Chris Weidman is displaying simply how horrible his damaged leg actually is.
Weidman — who promised to doc his restoration from a broken right fibula and tibia he sustained at UFC 261 in Florida on Sunday (AEST) — shared earlier than and after X-rays of his “nightmare” damage on Instagram.
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“The first concern is the bone punctured by my calf and pores and skin after I put my weight on it, ensuring the laceration doesn’t get contaminated,” he wrote partially alongside the photographs.
Weidman, 36, suffered the graphic injury just seconds into his fight when he threw a kick that landed just under opponent Uriah Corridor’s knee.
In the identical Instagram put up, Weidman stated he was being discharged from the hospital in Jacksonville — the place Dr. Gitlin carried out surgical procedure to restore his damaged leg.
Weidman then took to his Instagram tales to thank UFC president Dana White for his help. He added that White supplied a non-public jet for him and his household to fly from Jacksonville to their house in Fort Mill, South Carolina, the place Weidman will proceed his rehab and restoration.
In a video replace this week the previous UFC middleweight champion stated he was capable of stroll, with the help of a walker and his bodily remedy staff.
In a separate video put up, Weidman stated the surgical procedure to restore his damaged leg was successful.
“They put a titanium rod by the tibia, they undergo the knee and drill the rod by the tibia to make it straight. My fibula was damaged as properly,” Weidman stated.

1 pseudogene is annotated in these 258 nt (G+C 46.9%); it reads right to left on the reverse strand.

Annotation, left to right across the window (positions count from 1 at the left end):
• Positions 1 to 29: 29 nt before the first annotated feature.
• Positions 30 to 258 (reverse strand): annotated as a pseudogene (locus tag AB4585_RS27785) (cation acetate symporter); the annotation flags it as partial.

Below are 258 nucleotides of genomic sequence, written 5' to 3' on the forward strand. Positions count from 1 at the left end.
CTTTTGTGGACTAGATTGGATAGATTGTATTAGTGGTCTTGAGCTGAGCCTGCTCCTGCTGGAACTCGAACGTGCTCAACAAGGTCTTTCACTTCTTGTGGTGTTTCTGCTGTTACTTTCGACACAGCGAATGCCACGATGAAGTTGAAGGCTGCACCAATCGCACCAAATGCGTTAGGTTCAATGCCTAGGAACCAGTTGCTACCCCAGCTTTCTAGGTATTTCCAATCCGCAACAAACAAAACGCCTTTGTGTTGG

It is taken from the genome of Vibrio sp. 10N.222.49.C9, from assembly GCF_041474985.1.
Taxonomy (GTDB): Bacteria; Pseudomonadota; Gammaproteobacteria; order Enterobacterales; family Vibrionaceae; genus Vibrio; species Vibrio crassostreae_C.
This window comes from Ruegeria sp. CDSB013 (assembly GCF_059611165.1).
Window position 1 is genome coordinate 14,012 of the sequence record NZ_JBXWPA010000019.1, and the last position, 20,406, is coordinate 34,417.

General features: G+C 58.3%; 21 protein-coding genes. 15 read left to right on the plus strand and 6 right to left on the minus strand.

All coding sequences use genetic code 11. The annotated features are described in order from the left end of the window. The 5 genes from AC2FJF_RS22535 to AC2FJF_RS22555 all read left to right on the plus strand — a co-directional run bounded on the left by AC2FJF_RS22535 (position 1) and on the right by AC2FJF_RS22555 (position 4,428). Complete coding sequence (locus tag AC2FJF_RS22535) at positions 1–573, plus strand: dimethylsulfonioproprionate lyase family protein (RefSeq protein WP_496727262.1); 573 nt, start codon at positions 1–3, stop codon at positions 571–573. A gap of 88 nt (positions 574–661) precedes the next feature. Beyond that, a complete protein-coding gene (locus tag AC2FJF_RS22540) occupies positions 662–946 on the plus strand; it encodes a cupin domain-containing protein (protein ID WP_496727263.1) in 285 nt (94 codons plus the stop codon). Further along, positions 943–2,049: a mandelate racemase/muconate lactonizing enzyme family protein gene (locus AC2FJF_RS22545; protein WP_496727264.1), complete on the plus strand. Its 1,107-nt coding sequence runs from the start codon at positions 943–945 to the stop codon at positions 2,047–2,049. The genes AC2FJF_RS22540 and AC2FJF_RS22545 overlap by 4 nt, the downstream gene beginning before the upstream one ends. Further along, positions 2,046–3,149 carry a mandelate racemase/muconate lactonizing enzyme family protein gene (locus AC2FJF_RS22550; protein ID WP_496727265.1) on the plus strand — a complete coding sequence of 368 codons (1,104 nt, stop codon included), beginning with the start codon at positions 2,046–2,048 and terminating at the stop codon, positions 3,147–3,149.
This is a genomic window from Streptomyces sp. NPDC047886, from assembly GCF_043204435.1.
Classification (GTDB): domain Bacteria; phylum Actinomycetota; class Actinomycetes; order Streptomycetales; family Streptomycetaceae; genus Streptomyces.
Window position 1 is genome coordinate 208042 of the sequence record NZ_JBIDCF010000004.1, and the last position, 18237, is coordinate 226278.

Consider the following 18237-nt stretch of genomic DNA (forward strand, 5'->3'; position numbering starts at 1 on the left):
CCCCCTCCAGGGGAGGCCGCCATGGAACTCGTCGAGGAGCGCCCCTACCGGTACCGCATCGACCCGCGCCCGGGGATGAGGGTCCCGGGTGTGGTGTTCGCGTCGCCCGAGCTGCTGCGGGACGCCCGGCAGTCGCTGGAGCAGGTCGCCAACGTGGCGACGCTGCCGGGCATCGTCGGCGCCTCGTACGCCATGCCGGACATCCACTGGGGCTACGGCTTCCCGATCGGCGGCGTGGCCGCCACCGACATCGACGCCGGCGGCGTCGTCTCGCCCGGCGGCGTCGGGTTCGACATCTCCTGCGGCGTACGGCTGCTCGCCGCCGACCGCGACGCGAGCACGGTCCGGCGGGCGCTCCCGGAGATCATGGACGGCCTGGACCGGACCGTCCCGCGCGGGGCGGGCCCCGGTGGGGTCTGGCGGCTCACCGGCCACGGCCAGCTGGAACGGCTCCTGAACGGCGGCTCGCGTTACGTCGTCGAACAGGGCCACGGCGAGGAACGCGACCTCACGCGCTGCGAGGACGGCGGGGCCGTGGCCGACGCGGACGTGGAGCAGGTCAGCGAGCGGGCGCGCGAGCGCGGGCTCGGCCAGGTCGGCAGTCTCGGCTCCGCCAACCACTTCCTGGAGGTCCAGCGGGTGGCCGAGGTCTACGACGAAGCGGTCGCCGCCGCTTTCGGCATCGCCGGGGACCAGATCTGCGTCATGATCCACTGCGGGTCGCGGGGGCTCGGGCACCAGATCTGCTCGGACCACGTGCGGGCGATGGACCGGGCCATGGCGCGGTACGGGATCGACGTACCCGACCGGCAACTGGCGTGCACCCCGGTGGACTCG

“I suppose after they put the tibia again collectively, my leg was straight (and) the fibula type of matched again as much as the place it was damaged, and so they really feel like that may heal by itself so long as I’m not placing weight on it and stuff.”
Weidman additionally shared particulars a few potential timeline in his restoration.
“Fairly brutal, however I’m going to get by this. I feel it’s going to be eight weeks till I can stroll with out crutches, drive and all that. So far as coaching, they stated between six-to-12 months I’ll be good to go,” he stated.
Weidman added that he’s “looking for the blessing in disguise and the silver lining” in his state of affairs.
“As quickly because it occurred I hit the ground and noticed that it occurred and the ache began hitting me. I attempted to place my thoughts on one thing constructive and one thing good that may come out of this,” he stated.
This story first appeared on the New York Post and was reproduced with permission